Meet Greenwich’s MIX Creative Kitchen’s chef Fausto Mieres
Facing a wall of greens that makes one feel healthy just looking at them, chef Fausto Mieres of MIX Creative Kitchen drops some spinach into a silver bowl before turning back to the serving line to add shredded carrots, sliced peppers and cauliflower florets.
He ladles coconut curry sauce into a saute pan on the countertop range. As it roils, in go the veggies. A dozen or so turns with a wooden spoon and the mixture is poured into a bowl and finished off with seasonings, a scoop of basmati rice and a handful of shrimp. There’s no need to cook dinner tonight. Someone else has done it in minutes.
“Around here, people are always working and in a rush,” Mieres, 28, says. “They don’t want to wait for things. You spend eight, 10 hours working, you just want your food and you want to head out the door.”
Such a scene plays out often at this Greenwich restaurant, which also features from scratch grab-and-go items, such as salads, sides, drinks and dessert. Most meals are under $9. It opened in April, a project of Palm Foods, a Greenwich-based restaurant and food service firm led by Mieres and Rey Santos. MIX is a reflection of a changing culinary landscape that has seen the rise of fast-casual offerings and a customizable approach to fast food during the past 10 years.
It’s the environment that has formed as Mieres has evolved into his position. He is young enough to feel as if healthy fast casual always has been the norm. Yet, he is old enough to remember when fast food simply meant quick service and those with dietary restrictions steered clear. With his French Culinary Institute training, he takes an old-school approach to flavor, presentation and atmosphere. MIX Creative Kitchen does not have white linen table service, but there are plenty of places to sit and enjoy whatever is considered a leisurely meal these days.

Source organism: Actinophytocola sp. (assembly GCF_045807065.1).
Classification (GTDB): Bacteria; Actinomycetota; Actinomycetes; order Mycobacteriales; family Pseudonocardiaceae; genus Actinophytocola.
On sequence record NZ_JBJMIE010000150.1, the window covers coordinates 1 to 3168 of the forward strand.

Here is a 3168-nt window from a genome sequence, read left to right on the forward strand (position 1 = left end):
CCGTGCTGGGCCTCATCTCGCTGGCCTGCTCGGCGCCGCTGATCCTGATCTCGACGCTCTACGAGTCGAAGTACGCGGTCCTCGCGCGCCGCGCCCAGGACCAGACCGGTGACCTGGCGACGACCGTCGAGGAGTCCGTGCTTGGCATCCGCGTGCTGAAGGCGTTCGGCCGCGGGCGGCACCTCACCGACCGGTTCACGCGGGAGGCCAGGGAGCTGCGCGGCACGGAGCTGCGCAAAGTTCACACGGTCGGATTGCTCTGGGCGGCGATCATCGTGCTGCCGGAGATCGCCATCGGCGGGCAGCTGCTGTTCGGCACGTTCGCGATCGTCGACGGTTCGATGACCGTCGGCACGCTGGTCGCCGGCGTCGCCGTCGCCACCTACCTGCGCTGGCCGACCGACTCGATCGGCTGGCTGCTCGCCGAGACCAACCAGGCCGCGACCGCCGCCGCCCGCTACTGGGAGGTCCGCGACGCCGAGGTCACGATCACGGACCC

“This is the new way people eat fast food,” he says. “Today, I feel the standards are a lot higher.”
All this was but an apple in some forecaster’s eye when Mieres started out in the business at 16. Growing up in an Italian family in Stamford, his mother and grandmother knew their way around a kitchen. So much so that “I never remember ordering out,” Mieres says, laughing.
The takeout giant, McDonald’s, however, was where he found work, as a manager for a Norwalk location. He made his way to Corbo’s Corner Deli in Greenwich, where he started out as a dishwasher. One day when the crew was a prep cook short, Mieres answered the call. “They said, ‘You have to jump on the line and help us out,’” he says, laughing. “I just got sucked in to it.
“I didn’t really become interested in it until it hit, basically from that moment when I was pulled from the dish-washing position,” Mieres says, adding he realized he had not been idly observing his mother and grandmother cook family meals. Tips on technique and prep came back to him. In 2008, after several years as a prep cook at the deli, he enrolled in the French Culinary Institute to learn classic French cooking. Several years later, he returned to study international cuisine.
“I already had a few years in the business, but they teach you the basics,” Mieres says. “I suggest that people go to culinary school because you see things differently. You have a higher standard for what a restaurant is, what food should taste like and what it should look like. They teach you many things beyond the food itself, such as costs, economics, technology and science.”
In 2014, after working at different Fairfield County restaurants, such as Oak + Almond and bartaco, Mieres opened Anthony’s Deli in his hometown of Stamford. He sold it after two years (it now houses Riko’s Pizza). It was at the deli that he first met Santos, who was a customer. After Mieres applied for the executive chef job at Palm Foods, he got a call from Santos, who remembered him. Mieres was soon on board.
The average age of an executive chef is about 10 years older than Mieres, but he is rather unassuming about his accomplishments. As part of the generation (the millennials) credited with largely influencing the fast-casual trend — favoring convenience, quality and affordability — he has that perspective, as well as an appreciation for more formal dining. Mieres and Santos are looking to develop new apps that will make ordering from the menu even more of a custom experience and to expand MIX Creative Kitchen into new markets.
There is a blackboard on one wall that lays out the restaurant’s commitment, which includes never to use refined sugars and corn syrup, preservatives, trans fat or GMOs in its dishes. It is what Mieres looks at when asked about MIX’s vision.
“We are creative and we always try to do things a little differently than anybody else,” he says. “You shouldn’t have to compromise flavor or quality just because food is healthy. We try to step it up with bold flavors. Our tagline is ‘We make healthy easy, so you don’t have to worry about it.’”
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